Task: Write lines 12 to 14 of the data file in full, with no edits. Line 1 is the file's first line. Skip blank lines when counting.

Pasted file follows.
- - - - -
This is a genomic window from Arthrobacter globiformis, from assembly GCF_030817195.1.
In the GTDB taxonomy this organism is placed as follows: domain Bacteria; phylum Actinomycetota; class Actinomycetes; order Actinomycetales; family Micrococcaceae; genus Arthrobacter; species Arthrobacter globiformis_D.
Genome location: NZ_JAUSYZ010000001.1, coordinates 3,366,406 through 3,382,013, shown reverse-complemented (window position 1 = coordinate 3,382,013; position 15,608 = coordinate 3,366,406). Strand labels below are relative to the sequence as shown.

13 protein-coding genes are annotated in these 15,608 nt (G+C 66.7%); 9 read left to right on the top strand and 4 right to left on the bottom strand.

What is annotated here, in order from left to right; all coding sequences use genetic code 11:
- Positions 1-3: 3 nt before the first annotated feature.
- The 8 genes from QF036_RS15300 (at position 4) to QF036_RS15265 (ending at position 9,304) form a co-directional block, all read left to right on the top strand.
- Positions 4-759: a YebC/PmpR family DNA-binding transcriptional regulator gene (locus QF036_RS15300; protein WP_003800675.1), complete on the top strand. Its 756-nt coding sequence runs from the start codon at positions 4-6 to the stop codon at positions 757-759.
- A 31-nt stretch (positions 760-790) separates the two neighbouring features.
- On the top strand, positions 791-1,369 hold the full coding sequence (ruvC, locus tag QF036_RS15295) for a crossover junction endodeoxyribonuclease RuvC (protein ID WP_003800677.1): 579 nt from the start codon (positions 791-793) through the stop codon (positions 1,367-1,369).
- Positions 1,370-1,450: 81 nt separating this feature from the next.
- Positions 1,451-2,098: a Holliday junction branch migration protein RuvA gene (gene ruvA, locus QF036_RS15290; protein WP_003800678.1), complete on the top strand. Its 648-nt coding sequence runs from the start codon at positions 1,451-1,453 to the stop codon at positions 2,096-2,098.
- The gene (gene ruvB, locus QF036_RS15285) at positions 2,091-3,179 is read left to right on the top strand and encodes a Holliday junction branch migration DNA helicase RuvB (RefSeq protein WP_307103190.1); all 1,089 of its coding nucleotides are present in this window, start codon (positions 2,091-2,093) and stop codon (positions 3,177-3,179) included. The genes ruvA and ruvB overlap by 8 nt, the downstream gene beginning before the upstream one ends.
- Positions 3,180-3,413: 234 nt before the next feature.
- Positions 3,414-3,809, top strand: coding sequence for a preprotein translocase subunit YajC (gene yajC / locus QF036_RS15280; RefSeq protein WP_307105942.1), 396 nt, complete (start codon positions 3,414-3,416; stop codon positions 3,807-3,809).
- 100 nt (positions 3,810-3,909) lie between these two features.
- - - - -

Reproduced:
- Positions 1,451-2,098: a Holliday junction branch migration protein RuvA gene (gene ruvA, locus QF036_RS15290; protein WP_003800678.1), complete on the top strand. Its 648-nt coding sequence runs from the start codon at positions 1,451-1,453 to the stop codon at positions 2,096-2,098.
- The gene (gene ruvB, locus QF036_RS15285) at positions 2,091-3,179 is read left to right on the top strand and encodes a Holliday junction branch migration DNA helicase RuvB (RefSeq protein WP_307103190.1); all 1,089 of its coding nucleotides are present in this window, start codon (positions 2,091-2,093) and stop codon (positions 3,177-3,179) included. The genes ruvA and ruvB overlap by 8 nt, the downstream gene beginning before the upstream one ends.
- Positions 3,180-3,413: 234 nt before the next feature.